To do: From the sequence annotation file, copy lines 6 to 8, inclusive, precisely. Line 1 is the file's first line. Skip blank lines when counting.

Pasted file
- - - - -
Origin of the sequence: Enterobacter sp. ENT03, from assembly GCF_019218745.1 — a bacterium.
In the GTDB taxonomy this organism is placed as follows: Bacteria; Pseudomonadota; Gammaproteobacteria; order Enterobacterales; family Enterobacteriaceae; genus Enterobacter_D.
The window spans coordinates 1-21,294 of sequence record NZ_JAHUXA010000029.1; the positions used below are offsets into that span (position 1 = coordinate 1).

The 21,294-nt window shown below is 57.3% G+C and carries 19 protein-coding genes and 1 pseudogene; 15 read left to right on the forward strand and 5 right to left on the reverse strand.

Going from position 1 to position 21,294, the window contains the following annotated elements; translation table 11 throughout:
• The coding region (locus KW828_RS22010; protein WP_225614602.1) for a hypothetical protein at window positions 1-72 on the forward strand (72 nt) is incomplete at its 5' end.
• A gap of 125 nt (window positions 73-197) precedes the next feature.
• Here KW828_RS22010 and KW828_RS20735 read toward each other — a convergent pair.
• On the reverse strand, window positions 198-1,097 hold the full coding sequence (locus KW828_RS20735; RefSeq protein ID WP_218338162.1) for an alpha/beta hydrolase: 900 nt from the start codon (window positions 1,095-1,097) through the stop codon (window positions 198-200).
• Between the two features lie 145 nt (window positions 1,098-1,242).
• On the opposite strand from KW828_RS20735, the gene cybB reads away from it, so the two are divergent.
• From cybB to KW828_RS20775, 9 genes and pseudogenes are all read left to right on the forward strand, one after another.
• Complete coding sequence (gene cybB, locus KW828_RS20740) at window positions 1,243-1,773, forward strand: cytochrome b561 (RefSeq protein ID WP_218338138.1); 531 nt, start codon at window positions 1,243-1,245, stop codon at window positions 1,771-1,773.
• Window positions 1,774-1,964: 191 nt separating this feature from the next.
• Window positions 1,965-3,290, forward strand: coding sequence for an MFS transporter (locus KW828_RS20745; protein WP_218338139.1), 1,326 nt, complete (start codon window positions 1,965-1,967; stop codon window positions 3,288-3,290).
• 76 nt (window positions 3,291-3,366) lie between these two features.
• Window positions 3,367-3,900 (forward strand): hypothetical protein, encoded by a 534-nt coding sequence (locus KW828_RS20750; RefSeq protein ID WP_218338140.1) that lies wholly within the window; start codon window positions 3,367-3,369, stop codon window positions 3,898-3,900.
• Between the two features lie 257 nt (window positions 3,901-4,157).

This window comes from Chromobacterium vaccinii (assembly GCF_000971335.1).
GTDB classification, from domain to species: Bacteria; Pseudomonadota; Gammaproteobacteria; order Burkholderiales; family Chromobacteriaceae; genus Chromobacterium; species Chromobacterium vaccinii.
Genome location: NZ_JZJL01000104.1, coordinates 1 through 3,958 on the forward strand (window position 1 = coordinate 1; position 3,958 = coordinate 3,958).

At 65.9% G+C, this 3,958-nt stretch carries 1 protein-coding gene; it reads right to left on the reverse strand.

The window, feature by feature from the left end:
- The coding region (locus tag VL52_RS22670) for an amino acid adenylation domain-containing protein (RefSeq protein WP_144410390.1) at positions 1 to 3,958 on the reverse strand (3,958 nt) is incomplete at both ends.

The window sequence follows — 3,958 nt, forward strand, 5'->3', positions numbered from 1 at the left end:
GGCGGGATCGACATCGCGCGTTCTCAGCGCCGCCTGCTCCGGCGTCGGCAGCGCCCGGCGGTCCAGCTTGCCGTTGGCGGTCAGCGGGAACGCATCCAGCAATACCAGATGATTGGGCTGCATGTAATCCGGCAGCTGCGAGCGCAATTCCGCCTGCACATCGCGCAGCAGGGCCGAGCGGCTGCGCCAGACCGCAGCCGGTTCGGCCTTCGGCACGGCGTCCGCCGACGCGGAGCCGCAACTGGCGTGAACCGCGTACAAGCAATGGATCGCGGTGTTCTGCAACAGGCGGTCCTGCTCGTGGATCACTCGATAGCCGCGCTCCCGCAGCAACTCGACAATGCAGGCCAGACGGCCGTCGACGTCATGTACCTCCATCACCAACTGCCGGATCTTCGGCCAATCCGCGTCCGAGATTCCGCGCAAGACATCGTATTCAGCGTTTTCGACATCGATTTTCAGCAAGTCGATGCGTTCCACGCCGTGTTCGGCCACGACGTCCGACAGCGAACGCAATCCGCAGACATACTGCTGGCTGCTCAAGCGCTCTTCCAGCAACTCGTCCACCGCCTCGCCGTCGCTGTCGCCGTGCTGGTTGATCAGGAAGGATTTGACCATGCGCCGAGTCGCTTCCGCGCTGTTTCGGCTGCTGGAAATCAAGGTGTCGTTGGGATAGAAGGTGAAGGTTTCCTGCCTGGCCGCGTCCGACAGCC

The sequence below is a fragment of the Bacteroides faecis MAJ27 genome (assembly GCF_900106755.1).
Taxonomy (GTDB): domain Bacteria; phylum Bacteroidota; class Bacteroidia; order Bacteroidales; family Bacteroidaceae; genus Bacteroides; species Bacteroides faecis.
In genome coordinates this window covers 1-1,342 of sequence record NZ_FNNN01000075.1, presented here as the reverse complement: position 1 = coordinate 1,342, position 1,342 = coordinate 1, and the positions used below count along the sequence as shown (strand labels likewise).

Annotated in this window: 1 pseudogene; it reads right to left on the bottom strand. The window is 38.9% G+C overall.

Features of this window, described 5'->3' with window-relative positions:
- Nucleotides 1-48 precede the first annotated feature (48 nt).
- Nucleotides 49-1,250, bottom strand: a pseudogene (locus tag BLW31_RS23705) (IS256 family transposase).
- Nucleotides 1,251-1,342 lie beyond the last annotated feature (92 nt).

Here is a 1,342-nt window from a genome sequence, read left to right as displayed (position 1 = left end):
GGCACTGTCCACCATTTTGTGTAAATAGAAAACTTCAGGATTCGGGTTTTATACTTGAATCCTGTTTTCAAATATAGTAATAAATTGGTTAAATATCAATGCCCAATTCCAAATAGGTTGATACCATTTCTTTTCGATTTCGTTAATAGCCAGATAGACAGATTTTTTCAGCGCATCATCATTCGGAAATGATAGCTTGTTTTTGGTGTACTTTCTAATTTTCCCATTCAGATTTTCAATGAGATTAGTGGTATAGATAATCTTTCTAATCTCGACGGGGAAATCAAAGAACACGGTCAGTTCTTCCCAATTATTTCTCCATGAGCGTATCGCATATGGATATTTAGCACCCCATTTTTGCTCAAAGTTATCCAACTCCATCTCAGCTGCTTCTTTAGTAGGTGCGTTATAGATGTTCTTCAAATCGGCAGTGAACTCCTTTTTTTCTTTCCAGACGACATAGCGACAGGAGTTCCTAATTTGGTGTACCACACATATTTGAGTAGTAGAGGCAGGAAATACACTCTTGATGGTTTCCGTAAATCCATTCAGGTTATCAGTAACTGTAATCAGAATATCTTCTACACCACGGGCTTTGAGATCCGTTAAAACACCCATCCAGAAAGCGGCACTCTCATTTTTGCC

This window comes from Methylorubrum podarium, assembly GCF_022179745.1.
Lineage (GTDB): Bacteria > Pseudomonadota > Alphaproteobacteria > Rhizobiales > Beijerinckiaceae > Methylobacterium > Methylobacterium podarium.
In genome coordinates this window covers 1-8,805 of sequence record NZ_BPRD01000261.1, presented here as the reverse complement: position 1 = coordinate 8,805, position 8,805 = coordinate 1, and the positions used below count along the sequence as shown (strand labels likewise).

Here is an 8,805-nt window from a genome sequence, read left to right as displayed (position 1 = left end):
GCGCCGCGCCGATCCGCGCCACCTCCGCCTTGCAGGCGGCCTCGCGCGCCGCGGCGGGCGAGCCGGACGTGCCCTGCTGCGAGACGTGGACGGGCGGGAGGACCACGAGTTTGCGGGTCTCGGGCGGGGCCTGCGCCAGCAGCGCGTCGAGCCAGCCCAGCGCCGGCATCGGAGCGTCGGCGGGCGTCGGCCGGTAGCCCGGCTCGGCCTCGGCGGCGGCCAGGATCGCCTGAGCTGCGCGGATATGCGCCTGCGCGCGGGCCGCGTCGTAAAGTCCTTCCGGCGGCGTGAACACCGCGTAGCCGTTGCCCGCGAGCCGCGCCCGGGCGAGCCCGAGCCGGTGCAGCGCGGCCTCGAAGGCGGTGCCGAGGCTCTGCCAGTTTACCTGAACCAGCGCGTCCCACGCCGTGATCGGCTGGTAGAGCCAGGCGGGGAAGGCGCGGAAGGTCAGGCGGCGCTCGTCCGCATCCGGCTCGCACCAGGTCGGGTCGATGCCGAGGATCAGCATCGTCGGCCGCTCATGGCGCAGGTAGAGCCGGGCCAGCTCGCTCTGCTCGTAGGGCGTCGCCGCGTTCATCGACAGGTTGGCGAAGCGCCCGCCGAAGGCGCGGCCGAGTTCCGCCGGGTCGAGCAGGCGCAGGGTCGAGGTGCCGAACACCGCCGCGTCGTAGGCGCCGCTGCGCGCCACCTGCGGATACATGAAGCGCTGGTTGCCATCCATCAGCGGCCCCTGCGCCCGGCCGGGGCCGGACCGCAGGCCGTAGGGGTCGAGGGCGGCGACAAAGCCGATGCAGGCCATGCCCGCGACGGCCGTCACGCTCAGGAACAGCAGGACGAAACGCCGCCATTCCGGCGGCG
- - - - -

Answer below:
• The coding region (locus KW828_RS22010; protein WP_225614602.1) for a hypothetical protein at window positions 1-72 on the forward strand (72 nt) is incomplete at its 5' end.
• A gap of 125 nt (window positions 73-197) precedes the next feature.
• Here KW828_RS22010 and KW828_RS20735 read toward each other — a convergent pair.